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Beyond that, he said, “We’re talking to see what we might be able to do. I guess it’s still a pleasant dilemma to be in. There obviously are some discussions going on. We’ll work with the county airport staff, and it all depends on what we come up with.”

Airlines Reserve Judgment

Most of the other airlines serving John Wayne Airport--none of which have ordered the BAe-146--were reserving judgment.

Fred Davis, a marketing executive with Jet America and a co-founder of the now-defunct Pacific Express airline, said Pacific had once ordered several BAe-146s with the expectation that they would be exempt from most noise regulations at Southern California airports.

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But Jet America flies longer routes, primarily to Chicago, and the McDonnell Douglas MD-80 (which typically measures about 96 decibels leaving John Wayne) is more suited to its needs, Davis said, adding that the airline is not concerned about the prospect of unlimited flights for the BAe-146. “As long as we get our two slots, we don’t care what happens to PSA,” he said.

John Lyons of America West said that carrier is not concerned about how many departures PSA is permitted, so long as they fall within the board’s regulation plan. “Obviously, our general position is that any plan they come up with has to be non-discriminatory,” he said.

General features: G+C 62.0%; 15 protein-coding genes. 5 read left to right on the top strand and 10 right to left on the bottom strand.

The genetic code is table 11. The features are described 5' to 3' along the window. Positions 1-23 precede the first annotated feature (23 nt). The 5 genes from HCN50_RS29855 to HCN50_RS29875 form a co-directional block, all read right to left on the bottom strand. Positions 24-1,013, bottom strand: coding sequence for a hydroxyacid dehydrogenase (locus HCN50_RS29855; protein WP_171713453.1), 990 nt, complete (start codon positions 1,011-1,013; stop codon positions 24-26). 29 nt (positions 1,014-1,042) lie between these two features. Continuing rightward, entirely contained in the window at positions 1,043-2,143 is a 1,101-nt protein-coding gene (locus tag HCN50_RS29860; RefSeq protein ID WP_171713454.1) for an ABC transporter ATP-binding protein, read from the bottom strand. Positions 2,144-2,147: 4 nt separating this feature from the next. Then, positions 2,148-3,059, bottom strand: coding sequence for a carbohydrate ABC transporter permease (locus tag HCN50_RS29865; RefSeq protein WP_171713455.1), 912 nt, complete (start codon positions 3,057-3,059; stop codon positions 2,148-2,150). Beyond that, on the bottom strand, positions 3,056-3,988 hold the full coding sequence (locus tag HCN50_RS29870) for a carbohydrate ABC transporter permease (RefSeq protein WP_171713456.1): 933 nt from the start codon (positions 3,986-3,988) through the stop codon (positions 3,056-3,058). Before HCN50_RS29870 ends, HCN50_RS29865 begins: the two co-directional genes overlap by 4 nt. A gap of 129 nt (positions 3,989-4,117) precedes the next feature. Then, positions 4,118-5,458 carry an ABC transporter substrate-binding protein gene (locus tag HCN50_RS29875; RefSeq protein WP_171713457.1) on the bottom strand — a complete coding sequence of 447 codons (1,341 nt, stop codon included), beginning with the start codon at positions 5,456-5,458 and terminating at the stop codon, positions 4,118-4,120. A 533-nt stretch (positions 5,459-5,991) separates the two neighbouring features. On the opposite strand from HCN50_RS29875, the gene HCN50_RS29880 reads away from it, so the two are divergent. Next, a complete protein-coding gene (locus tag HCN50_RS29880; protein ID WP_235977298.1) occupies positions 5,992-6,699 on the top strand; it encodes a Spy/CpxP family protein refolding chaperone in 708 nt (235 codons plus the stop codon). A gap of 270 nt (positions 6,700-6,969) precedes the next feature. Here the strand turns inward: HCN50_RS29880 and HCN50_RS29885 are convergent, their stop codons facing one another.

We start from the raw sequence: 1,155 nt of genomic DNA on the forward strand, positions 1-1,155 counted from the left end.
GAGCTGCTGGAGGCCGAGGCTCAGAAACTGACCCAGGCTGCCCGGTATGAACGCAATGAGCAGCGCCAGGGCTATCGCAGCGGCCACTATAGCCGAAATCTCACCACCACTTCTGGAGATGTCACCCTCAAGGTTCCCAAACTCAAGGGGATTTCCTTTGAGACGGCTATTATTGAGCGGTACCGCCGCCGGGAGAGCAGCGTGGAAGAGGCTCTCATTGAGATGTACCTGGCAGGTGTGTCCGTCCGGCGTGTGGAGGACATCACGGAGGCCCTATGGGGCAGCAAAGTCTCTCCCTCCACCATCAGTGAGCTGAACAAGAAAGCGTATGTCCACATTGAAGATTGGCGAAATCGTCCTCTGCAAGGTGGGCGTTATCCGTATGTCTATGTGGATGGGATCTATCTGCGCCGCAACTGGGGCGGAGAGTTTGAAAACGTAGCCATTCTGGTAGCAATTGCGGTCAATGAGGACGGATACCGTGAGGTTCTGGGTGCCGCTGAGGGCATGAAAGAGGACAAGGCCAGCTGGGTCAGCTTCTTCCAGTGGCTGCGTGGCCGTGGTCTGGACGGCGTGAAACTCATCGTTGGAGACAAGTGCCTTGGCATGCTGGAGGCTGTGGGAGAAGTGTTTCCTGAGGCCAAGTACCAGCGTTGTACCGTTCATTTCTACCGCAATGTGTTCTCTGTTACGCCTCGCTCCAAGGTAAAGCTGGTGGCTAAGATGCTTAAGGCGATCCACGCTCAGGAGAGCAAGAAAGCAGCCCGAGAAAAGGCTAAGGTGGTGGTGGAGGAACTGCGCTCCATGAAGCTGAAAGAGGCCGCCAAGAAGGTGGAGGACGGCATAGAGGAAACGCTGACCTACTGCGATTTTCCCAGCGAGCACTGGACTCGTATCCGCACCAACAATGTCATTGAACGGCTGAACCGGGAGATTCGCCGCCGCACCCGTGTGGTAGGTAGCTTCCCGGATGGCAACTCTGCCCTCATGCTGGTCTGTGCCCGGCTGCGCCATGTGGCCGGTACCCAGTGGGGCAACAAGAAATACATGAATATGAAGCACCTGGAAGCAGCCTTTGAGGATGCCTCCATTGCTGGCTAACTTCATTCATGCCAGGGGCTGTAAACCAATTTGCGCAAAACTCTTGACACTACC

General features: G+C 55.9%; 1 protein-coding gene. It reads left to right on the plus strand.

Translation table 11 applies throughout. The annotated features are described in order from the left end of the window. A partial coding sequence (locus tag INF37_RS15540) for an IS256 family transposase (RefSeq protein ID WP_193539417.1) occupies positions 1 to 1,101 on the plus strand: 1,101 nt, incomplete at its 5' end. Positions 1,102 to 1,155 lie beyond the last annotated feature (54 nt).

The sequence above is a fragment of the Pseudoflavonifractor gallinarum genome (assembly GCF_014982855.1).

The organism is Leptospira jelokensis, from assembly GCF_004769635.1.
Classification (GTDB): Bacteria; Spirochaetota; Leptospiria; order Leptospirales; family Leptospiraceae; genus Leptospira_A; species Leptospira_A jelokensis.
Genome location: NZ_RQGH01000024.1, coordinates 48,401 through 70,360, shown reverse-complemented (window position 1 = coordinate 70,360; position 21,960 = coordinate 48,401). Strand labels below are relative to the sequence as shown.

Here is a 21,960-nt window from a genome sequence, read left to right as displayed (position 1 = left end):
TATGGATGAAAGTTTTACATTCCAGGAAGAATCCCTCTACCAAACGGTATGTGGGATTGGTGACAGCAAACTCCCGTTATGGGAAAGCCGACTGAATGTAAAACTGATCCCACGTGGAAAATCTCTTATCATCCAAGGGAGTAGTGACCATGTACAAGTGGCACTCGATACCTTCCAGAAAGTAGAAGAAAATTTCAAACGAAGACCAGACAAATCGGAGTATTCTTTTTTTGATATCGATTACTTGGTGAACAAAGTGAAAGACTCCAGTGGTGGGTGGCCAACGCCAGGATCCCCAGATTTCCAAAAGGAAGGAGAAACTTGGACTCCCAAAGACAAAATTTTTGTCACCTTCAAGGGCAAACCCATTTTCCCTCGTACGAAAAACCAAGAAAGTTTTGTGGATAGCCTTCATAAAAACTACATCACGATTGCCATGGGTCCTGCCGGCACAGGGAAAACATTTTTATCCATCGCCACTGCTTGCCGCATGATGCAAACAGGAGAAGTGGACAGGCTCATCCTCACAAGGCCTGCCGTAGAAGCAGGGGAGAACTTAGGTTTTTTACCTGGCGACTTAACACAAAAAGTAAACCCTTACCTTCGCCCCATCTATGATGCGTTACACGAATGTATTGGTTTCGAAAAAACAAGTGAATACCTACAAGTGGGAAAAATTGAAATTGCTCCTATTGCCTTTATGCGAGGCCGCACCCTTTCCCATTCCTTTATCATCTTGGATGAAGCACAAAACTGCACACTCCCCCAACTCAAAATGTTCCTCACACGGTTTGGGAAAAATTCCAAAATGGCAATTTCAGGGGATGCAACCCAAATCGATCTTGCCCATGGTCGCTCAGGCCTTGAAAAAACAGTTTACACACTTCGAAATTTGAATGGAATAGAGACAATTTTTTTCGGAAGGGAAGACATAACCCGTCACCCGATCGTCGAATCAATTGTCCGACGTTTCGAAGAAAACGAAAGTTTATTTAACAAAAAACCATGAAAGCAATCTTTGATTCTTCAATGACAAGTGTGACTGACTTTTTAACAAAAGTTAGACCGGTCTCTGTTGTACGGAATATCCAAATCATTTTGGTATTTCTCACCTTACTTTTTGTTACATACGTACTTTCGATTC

Lyons said he believes that PSA’s four regular departures, plus its three incentive flights if they are awarded, would be open for other airlines if PSA phased in a whole fleet of BAe-146s and was determined exempt from the departure ceiling at John Wayne.

Final Test Results Awaited

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Tom Malcolm, attorney for Continental Airlines, said the county “should establish a regulatory procedure to determine an equitable way to allocate the average daily departures as a result of the PSA breakthrough . . . . We really feel they should be regulated.” Continental has recently purchased several Boeing 737-300s, another new-technology aircraft that qualified for incentive flights last week at slightly higher noise levels than the BAe-146.